The Baal Shem Tov, or Besht —  the founder of Chasidism — 
met the soul of the Messiah during an ascent to heaven. 
The Besht asked him, "When will the Master come?" 
The Messiah answered, "When your wellsprings break forth to the outside!" 
(from a letter written by the Besht to his brother-in-law about one of his soul ascents) 

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The Flood

We need spiritual practices that help us change how we live.

The story of the Biblical Flood is one way to frame our spiritual practice. The dates recorded in Genesis for the beginning and end of the Flood are exactly six months apart. These dates are the 17th of Cheshvan, when Noah's ark rested on Mt. Ararat, which was the end the Biblical flood, and the 17th of Iyar when the flood rains began (or vice versa) – roughly speaking, November and May. Could we each take on one new thing every six months?

Another thing we can do is to make Shabbat or whatever time you designate as your weekly Sabbath a time to give up electricity and cars and various technologies, in whatever form you are prepared to do so, a kind of weekly practice for the deep social changes to come.


A Practical Suggestion:

Find a partner (a chevruta) with whom you can share your commitment, and help each other stay on track. Pick a goal you know you can accomplish in the following six-month period. Make it a change for every single day of the week, but if that's not possible, make a change for one day a week, like not driving on your Sabbath. More importantly, make it something you can really accomplish, something that depends on you only.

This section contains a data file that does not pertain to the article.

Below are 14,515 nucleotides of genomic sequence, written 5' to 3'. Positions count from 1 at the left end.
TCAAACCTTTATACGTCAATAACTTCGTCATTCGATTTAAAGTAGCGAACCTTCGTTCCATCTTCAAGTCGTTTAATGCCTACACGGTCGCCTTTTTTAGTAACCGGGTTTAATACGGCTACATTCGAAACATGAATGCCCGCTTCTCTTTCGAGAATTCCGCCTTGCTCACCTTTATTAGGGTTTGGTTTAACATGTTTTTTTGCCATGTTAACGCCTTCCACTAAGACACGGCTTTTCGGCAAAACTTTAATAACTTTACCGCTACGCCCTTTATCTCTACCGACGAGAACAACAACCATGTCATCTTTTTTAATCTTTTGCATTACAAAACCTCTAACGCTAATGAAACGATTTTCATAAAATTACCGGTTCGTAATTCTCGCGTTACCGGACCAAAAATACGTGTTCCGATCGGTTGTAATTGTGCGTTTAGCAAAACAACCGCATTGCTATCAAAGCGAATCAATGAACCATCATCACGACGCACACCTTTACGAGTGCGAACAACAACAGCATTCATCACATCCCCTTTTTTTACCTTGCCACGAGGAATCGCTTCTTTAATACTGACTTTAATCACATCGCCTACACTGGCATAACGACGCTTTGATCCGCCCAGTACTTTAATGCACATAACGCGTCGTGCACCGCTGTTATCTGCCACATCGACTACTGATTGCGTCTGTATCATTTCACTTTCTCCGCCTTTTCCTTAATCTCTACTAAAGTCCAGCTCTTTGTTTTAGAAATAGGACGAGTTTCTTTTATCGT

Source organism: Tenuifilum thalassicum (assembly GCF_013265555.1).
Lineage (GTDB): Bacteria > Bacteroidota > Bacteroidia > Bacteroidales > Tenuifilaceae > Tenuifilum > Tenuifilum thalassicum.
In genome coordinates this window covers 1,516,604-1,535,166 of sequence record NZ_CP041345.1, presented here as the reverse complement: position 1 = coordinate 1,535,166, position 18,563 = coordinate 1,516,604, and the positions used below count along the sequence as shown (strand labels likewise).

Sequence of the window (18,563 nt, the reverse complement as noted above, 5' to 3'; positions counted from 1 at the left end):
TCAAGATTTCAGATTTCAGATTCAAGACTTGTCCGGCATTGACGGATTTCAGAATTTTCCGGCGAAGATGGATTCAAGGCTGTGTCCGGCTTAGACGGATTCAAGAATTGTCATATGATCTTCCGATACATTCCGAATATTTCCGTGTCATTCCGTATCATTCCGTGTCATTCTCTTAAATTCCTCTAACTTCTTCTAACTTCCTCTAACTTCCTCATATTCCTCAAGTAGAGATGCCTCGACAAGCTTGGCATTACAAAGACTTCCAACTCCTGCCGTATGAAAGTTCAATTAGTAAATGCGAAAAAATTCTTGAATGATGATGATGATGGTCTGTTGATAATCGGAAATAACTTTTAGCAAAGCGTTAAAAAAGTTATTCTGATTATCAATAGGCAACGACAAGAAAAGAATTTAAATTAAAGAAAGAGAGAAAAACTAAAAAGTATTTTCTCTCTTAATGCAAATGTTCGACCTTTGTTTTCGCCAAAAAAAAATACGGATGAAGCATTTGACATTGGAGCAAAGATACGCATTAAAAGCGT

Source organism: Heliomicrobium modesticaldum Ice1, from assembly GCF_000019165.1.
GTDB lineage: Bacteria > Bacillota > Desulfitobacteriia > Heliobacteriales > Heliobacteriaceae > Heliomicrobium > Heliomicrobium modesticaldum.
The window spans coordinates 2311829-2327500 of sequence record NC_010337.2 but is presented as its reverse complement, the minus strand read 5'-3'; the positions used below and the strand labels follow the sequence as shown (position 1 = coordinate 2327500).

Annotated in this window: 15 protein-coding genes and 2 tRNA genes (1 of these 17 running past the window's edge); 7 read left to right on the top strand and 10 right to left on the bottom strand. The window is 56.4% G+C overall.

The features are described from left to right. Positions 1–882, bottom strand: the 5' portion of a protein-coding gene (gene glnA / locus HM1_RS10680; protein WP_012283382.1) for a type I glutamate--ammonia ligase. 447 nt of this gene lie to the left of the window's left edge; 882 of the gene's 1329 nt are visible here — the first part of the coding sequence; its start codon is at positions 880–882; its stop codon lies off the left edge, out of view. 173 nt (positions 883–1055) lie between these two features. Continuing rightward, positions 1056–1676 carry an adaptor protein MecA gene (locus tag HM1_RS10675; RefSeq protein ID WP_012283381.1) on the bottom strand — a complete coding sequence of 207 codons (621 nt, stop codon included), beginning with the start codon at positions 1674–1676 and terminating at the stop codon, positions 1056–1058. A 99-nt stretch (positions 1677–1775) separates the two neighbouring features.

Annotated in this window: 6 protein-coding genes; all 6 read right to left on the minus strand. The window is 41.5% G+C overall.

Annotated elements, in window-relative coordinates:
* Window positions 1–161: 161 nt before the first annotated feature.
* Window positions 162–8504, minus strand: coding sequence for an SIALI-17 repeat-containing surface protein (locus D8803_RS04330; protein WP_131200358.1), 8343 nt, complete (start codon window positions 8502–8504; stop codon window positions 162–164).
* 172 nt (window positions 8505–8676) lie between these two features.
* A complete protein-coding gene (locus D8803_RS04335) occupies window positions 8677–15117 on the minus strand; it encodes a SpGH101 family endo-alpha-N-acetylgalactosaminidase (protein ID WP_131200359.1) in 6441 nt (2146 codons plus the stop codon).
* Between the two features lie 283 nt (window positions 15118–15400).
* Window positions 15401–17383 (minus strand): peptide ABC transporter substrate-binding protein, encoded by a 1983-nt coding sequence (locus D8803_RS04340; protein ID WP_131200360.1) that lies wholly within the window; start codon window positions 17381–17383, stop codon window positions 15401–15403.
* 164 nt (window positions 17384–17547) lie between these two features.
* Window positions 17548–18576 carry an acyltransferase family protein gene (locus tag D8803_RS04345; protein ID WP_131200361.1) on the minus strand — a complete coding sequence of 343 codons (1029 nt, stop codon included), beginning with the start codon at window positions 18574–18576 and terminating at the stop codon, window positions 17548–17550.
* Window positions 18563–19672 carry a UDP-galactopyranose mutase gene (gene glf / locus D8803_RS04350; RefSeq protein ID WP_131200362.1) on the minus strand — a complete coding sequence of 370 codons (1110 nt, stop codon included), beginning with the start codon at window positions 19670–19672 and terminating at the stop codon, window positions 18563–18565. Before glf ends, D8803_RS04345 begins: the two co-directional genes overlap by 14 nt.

Make a phone or lunch date when you can check in with each other to see if you have accomplished what you set out to do. If you made your commitment, pick the next thing you're going to do. If you didn't finish it, help each other revise your plan to make it work.


The other date in Genesis is the 27th of Iyyar, when the animals, along with Noah's family, left the ark, and the rainbow appeared. The 17th of Iyyar also happens to be the day before Lag B'omer, with all of that day's connection to fire and Kabbalah. The rainbow signified a new covenant between God and the land. It's time for us to imagine a new covenant between humanity and the land, one that we start to live by more and more, through steady change in our lifestyles and habits. And maybe it's time to celebrate that new covenant as it takes shape. Last year the anniversary of the rainbow fell on June 1.



Design in progress © Rabbi David Mevorach Seidenberg 2006